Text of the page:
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From my research and analysis of thousands of prospecting calls, I’ve found the three biggest factors that super-charge your chances of getting into a busy prospect’s office are:
- Prospect profile: who to call
- Triggers events: when to call
- Relationships: how to use your relationships to get in by referral or affinity
But at the end of the day if I had to take only one of these to a desert island, I would take relationships.
Because relationships are the biggest factor of all. Nothing beats social capital and the fact that someone wants to help me. I can do the most bang up MBA (and I am one you know) job of segmenting my market down to the exact companies and dudes that should really want to buy my product…but…if those dudes (or dudettes) don’t know me, or don’t know someone that knows me and can vouch for me, they don’t trust me. And when they don’t trust me I’m in the sticky stuff.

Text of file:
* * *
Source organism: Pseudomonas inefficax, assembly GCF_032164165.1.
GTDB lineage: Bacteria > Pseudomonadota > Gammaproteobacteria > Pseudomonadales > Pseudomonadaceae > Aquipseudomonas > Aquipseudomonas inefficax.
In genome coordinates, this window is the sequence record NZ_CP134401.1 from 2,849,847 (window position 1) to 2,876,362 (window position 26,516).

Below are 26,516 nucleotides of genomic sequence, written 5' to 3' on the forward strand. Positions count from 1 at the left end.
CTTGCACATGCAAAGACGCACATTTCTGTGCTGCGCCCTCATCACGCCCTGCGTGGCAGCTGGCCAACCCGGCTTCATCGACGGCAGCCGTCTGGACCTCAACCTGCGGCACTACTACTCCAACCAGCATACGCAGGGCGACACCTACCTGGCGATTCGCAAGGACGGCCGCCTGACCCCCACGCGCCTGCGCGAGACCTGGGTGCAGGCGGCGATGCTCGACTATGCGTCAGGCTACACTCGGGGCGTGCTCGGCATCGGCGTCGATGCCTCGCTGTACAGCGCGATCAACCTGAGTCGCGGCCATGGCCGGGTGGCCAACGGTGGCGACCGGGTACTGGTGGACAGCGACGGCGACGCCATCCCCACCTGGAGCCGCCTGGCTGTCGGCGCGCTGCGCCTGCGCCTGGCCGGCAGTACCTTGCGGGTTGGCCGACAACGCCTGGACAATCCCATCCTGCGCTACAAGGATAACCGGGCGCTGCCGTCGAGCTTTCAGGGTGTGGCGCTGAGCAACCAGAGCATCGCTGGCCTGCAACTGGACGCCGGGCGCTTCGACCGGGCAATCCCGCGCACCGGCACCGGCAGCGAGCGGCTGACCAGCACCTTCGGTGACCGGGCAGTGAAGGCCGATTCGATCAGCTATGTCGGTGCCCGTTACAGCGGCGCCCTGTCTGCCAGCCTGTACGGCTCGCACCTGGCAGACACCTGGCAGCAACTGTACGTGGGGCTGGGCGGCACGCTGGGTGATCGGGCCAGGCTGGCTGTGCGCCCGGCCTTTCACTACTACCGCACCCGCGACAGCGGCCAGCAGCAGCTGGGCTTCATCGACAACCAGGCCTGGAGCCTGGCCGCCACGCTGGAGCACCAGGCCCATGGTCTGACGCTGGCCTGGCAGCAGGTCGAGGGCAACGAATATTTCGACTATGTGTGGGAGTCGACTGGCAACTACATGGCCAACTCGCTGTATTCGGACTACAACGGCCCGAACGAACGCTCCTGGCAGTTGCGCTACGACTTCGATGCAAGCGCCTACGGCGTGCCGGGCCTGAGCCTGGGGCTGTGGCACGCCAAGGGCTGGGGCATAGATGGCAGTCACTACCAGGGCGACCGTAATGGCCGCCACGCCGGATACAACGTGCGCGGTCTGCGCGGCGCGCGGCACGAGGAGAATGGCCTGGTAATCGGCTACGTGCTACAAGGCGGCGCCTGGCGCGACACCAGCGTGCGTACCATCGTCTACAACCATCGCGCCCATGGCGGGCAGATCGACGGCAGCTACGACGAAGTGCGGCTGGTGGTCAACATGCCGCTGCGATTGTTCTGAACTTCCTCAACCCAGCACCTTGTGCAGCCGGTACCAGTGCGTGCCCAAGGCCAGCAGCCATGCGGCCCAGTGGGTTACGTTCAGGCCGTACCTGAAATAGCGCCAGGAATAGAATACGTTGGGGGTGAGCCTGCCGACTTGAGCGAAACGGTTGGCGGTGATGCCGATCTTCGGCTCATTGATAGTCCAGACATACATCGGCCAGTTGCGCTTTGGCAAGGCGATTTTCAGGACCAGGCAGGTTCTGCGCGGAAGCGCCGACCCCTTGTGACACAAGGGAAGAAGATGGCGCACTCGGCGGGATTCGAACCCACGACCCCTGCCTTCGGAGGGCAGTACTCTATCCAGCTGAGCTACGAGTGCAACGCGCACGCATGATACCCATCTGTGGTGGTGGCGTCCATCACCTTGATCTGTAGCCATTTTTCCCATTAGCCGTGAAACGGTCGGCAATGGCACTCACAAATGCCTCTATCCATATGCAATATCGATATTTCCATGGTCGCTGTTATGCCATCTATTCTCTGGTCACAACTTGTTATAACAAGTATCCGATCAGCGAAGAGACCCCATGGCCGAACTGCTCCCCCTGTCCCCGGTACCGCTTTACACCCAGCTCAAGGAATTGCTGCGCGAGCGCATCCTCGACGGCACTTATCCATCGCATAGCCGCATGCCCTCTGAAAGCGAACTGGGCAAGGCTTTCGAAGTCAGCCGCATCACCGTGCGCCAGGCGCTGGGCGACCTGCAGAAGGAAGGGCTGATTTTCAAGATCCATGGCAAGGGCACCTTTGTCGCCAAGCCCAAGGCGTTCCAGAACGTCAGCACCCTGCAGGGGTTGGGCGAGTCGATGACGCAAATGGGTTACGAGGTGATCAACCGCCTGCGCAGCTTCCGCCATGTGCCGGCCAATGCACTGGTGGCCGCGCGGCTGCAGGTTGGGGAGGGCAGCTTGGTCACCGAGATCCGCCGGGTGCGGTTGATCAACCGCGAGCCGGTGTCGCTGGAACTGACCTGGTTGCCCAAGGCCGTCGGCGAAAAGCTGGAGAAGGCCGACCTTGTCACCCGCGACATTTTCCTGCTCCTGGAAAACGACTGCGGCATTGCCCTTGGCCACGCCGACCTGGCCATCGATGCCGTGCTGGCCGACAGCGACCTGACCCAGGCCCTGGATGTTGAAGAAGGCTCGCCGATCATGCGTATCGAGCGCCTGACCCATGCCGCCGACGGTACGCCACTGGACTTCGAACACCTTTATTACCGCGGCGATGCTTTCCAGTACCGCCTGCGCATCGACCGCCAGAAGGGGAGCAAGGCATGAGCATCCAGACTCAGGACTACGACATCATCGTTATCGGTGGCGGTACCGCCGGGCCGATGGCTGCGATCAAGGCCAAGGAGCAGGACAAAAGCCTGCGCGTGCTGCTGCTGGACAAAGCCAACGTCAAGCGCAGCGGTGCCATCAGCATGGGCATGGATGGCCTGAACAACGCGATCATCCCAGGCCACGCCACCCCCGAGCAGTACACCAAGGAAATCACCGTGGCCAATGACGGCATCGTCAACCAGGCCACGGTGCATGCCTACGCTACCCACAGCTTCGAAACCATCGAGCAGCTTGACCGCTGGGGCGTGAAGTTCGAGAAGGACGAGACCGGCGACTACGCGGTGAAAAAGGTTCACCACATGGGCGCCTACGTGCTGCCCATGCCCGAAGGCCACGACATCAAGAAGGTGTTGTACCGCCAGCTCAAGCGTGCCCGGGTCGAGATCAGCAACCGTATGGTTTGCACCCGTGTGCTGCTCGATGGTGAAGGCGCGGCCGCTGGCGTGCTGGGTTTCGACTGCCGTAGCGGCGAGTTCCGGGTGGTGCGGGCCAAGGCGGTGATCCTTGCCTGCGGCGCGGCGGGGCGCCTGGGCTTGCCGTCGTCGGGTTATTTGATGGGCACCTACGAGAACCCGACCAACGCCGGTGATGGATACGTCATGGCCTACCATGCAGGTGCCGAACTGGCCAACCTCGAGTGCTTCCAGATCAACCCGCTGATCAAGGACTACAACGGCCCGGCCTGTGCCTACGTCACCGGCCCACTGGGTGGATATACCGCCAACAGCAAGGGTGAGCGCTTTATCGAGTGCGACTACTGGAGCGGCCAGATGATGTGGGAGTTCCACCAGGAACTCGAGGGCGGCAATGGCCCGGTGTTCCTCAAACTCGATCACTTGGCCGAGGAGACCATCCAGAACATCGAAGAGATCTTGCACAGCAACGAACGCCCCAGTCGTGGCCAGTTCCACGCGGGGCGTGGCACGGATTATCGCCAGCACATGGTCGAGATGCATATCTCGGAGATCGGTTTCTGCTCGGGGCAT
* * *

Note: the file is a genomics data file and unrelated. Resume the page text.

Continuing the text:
So recently when I’ve been faced with penetrating new markets, as I seem to be faced with often. (Ya, it’s like the hardest thing to do so that’s what I seem to gravitate to). I’ve started breaking down my prospect lists in a different way. a non-traditional way and a way that still feels a little odd to me.
Instead of doing the classic what size companies, what geos, what industries routine to define my ideal prospects. I’ve been backing into my prospect list with a much broader definition of target companies and then going straight to an overlay of my social graph – aka who do I know and who do they know. Then making my prospect companies ONLY the ones I can get to via referral or with some kind of common link (in my case my alumni connections.)
It seems awkward and somewhat ill-defined but I know now from many (many) scars that the fastest way to sell (and hence save my bottom) is going to be to go through my connections not through my amazing MBA market-segmentation.
What you say? Make sense? Ever done an exercise like this?
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